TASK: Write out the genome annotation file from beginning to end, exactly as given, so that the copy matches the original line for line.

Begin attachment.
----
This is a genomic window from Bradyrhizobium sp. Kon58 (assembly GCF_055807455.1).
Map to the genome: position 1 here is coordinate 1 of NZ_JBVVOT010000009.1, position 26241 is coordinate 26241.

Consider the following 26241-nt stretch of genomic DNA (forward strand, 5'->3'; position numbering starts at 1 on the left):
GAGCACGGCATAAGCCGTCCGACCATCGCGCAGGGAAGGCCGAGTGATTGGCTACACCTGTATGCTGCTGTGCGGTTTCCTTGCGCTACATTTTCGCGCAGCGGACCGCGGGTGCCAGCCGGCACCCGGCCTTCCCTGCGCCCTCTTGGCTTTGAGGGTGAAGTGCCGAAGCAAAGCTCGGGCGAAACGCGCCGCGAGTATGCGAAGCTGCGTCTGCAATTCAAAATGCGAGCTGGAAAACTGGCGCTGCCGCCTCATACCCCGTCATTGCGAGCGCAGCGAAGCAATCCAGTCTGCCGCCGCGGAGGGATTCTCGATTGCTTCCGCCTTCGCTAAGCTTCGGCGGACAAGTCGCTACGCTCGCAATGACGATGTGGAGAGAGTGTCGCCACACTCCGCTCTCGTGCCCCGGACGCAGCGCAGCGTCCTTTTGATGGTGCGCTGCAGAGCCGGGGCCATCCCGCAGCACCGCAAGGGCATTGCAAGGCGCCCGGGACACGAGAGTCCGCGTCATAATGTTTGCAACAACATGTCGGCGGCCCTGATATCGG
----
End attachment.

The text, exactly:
This is a genomic window from Bradyrhizobium sp. Kon58 (assembly GCF_055807455.1).
Map to the genome: position 1 here is coordinate 1 of NZ_JBVVOT010000009.1, position 26241 is coordinate 26241.

Consider the following 26241-nt stretch of genomic DNA (forward strand, 5'->3'; position numbering starts at 1 on the left):
GAGCACGGCATAAGCCGTCCGACCATCGCGCAGGGAAGGCCGAGTGATTGGCTACACCTGTATGCTGCTGTGCGGTTTCCTTGCGCTACATTTTCGCGCAGCGGACCGCGGGTGCCAGCCGGCACCCGGCCTTCCCTGCGCCCTCTTGGCTTTGAGGGTGAAGTGCCGAAGCAAAGCTCGGGCGAAACGCGCCGCGAGTATGCGAAGCTGCGTCTGCAATTCAAAATGCGAGCTGGAAAACTGGCGCTGCCGCCTCATACCCCGTCATTGCGAGCGCAGCGAAGCAATCCAGTCTGCCGCCGCGGAGGGATTCTCGATTGCTTCCGCCTTCGCTAAGCTTCGGCGGACAAGTCGCTACGCTCGCAATGACGATGTGGAGAGAGTGTCGCCACACTCCGCTCTCGTGCCCCGGACGCAGCGCAGCGTCCTTTTGATGGTGCGCTGCAGAGCCGGGGCCATCCCGCAGCACCGCAAGGGCATTGCAAGGCGCCCGGGACACGAGAGTCCGCGTCATAATGTTTGCAACAACATGTCGGCGGCCCTGATATCGG